The bulk of material in the collection relates to Garrison's research under and administration of different research grants focusing on community mental health care in the greater New York City area. As a research scientist at the Lincoln Hospital Mental Health Services (LHMHS), Garrison undertook anthropological research under the National Institute of Mental Health (NIMH) grant, "Study of Neighborhood Centers and Mental Health Aides" (1965-1969). The research completed at LHMHS was used in her dissertation (1971). Garrison continued her studies of the South Bronx populations at the Columbia-Bronx Research Center as principal investigator under the NIMH grant, "Folk Healers and Community Mental Health Programming" (1972-1975). She built upon that research as the director and principal investigator of the U.S. Public Health Grant "Inner-City Support Systems" (ICSS) from 1976-1982, run through the College (later University) of Medicine and Dentistry of New Jersey (C/UMDNJ). Within the Resource Center for Multicultural Care and Prevention (RCMCP) at UMDNJ (born out of the ICSS program), Garrison administered the NIMH grant "Community Support Systems of Haitian Immigrants," (CSSHI) which transferred to Columbia University in 1984. Garrison's research under these and other grants was typically undertaken in concert with anthropological colleagues, community consultants, and medical professionals. The materials in this collection reflect the collaborative nature of this research process, as well as Garrison's administrative role at the ICSS project at UMDNJ. Some research notes, case files, and manuscript drafts of colleagues and contributors are present in this collection.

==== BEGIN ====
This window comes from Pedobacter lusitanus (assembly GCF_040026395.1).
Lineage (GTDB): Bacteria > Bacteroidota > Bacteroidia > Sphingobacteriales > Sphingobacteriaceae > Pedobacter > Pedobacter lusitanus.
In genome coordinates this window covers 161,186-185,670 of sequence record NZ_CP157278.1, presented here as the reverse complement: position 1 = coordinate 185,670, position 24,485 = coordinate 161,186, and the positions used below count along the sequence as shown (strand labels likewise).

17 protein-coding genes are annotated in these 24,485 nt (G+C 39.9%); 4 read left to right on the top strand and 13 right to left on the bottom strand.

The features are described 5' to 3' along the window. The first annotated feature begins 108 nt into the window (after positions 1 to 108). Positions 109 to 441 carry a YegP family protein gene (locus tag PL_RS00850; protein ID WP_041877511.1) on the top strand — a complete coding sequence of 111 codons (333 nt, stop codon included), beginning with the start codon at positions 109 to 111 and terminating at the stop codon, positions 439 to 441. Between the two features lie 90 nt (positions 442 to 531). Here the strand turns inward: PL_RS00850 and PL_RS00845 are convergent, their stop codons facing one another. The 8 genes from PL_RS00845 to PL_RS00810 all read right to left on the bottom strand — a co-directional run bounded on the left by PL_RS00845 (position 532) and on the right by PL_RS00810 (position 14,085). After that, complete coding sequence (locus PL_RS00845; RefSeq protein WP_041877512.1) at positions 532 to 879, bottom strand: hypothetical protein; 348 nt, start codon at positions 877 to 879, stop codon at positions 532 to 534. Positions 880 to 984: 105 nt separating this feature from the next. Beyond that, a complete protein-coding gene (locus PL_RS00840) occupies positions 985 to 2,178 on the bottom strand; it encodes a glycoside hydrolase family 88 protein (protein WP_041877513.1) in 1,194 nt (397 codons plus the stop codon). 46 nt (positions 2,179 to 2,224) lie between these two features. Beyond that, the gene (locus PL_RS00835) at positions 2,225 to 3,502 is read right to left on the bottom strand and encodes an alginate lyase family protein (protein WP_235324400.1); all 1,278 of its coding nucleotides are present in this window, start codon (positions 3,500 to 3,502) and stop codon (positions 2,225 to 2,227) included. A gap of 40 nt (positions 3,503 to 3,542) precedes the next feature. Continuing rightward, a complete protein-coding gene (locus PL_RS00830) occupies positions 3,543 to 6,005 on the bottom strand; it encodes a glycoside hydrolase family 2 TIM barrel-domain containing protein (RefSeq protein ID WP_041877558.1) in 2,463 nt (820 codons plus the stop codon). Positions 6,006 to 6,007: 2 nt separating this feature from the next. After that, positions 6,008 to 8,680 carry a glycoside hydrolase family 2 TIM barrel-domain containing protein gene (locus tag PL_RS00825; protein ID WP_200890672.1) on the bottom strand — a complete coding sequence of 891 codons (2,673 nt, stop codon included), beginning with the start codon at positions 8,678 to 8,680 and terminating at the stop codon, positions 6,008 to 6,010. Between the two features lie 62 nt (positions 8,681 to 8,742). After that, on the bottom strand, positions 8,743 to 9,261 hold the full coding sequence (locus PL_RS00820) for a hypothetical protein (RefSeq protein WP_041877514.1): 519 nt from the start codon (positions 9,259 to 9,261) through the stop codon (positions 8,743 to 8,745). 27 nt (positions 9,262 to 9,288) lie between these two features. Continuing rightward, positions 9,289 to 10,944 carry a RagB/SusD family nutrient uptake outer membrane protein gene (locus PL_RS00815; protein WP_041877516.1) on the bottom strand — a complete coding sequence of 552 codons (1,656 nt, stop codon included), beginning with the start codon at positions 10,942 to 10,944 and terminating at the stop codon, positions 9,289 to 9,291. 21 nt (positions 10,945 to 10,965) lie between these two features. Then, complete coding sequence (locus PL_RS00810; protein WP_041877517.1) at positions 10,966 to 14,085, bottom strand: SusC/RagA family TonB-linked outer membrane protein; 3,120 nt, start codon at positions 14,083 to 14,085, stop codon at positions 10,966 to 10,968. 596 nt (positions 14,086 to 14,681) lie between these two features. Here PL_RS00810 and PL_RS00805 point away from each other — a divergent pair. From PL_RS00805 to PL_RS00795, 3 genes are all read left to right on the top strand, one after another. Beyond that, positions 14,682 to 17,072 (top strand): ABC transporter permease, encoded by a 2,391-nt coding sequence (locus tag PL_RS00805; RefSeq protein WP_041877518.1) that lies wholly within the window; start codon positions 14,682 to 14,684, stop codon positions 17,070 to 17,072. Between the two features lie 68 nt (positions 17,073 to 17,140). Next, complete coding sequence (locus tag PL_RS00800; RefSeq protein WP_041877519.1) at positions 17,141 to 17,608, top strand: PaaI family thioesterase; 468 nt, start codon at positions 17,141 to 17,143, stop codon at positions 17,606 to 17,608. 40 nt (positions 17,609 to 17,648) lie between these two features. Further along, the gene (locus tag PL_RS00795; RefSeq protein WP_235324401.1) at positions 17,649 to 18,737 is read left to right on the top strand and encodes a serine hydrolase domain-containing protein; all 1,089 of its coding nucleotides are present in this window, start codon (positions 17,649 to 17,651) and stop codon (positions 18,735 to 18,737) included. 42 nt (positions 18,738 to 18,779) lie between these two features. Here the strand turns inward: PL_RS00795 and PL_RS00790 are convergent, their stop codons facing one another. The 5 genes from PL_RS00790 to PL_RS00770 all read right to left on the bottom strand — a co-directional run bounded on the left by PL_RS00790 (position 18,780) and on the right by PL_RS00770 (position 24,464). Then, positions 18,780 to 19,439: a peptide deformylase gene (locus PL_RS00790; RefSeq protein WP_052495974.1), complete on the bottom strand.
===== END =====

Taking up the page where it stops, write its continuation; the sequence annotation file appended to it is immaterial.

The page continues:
The collection also contains personal biographical, medical, and historical material documenting the lives of Vivian Garrison and her husband, anthropologist Conrad M. Arensberg. Much of this material relates to Arensberg's medical history and care in the last years of his life, as meticulously recorded and analyzed by Garrison. Personal material in the collection also relates to the preservation and destruction of her historic home in Rumson, New Jersey (the Morris-Salter-Hartshorn-Tredwell House).
The Vivian E. Garrison papers are arranged into the following 10 series:
Series 1: Lincoln Hospital Mental Health Services, circa 1960-1973
Series 2: Columbia University Bronx Research Center, circa 1968-1977
Series 3: Inner-City Support System Project, circa 1968-1997
Series 4: Community Support Systems of Haitian Immigrants, circa 1973-1988
Series 5: Publications, manuscripts, and associated research files, circa 1960-2005
Series 6: Presentations, workshops, and conferences, 1969-2000
Series 7: Professional development files, 1955-2008
Series 8: Personal files, circa 1930-2009
Series 9: Scholarly literature and bibliographies, circa 1970s-1980s, undated
Series 10: Unprocessed material